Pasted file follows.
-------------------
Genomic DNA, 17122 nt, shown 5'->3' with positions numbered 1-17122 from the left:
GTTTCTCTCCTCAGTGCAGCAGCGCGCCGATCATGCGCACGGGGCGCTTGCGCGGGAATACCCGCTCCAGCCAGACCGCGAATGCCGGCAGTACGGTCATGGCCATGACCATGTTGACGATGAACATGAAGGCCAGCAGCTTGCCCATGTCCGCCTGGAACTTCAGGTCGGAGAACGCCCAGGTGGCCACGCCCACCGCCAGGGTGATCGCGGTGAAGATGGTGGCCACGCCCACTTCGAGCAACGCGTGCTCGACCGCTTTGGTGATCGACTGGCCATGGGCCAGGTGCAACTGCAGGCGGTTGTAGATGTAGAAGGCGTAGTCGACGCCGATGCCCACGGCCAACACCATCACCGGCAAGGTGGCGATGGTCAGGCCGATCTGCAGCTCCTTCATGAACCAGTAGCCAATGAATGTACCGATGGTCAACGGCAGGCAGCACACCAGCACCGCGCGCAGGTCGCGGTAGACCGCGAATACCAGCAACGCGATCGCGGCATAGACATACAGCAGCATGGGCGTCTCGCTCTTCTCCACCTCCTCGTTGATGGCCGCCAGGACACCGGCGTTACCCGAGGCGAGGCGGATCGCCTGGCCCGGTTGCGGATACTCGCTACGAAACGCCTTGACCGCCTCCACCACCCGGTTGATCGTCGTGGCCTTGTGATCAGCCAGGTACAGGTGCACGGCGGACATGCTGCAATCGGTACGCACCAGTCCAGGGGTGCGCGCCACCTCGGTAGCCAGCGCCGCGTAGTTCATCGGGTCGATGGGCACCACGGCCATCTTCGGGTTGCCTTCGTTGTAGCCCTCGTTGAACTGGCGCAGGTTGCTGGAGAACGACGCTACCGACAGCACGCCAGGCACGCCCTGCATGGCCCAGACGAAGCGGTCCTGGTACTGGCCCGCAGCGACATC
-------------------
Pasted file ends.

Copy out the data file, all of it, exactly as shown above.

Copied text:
Genomic DNA, 17122 nt, shown 5'->3' with positions numbered 1-17122 from the left:
GTTTCTCTCCTCAGTGCAGCAGCGCGCCGATCATGCGCACGGGGCGCTTGCGCGGGAATACCCGCTCCAGCCAGACCGCGAATGCCGGCAGTACGGTCATGGCCATGACCATGTTGACGATGAACATGAAGGCCAGCAGCTTGCCCATGTCCGCCTGGAACTTCAGGTCGGAGAACGCCCAGGTGGCCACGCCCACCGCCAGGGTGATCGCGGTGAAGATGGTGGCCACGCCCACTTCGAGCAACGCGTGCTCGACCGCTTTGGTGATCGACTGGCCATGGGCCAGGTGCAACTGCAGGCGGTTGTAGATGTAGAAGGCGTAGTCGACGCCGATGCCCACGGCCAACACCATCACCGGCAAGGTGGCGATGGTCAGGCCGATCTGCAGCTCCTTCATGAACCAGTAGCCAATGAATGTACCGATGGTCAACGGCAGGCAGCACACCAGCACCGCGCGCAGGTCGCGGTAGACCGCGAATACCAGCAACGCGATCGCGGCATAGACATACAGCAGCATGGGCGTCTCGCTCTTCTCCACCTCCTCGTTGATGGCCGCCAGGACACCGGCGTTACCCGAGGCGAGGCGGATCGCCTGGCCCGGTTGCGGATACTCGCTACGAAACGCCTTGACCGCCTCCACCACCCGGTTGATCGTCGTGGCCTTGTGATCAGCCAGGTACAGGTGCACGGCGGACATGCTGCAATCGGTACGCACCAGTCCAGGGGTGCGCGCCACCTCGGTAGCCAGCGCCGCGTAGTTCATCGGGTCGATGGGCACCACGGCCATCTTCGGGTTGCCTTCGTTGTAGCCCTCGTTGAACTGGCGCAGGTTGCTGGAGAACGACGCTACCGACAGCACGCCAGGCACGCCCTGCATGGCCCAGACGAAGCGGTCCTGGTACTGGCCCGCAGCGACATC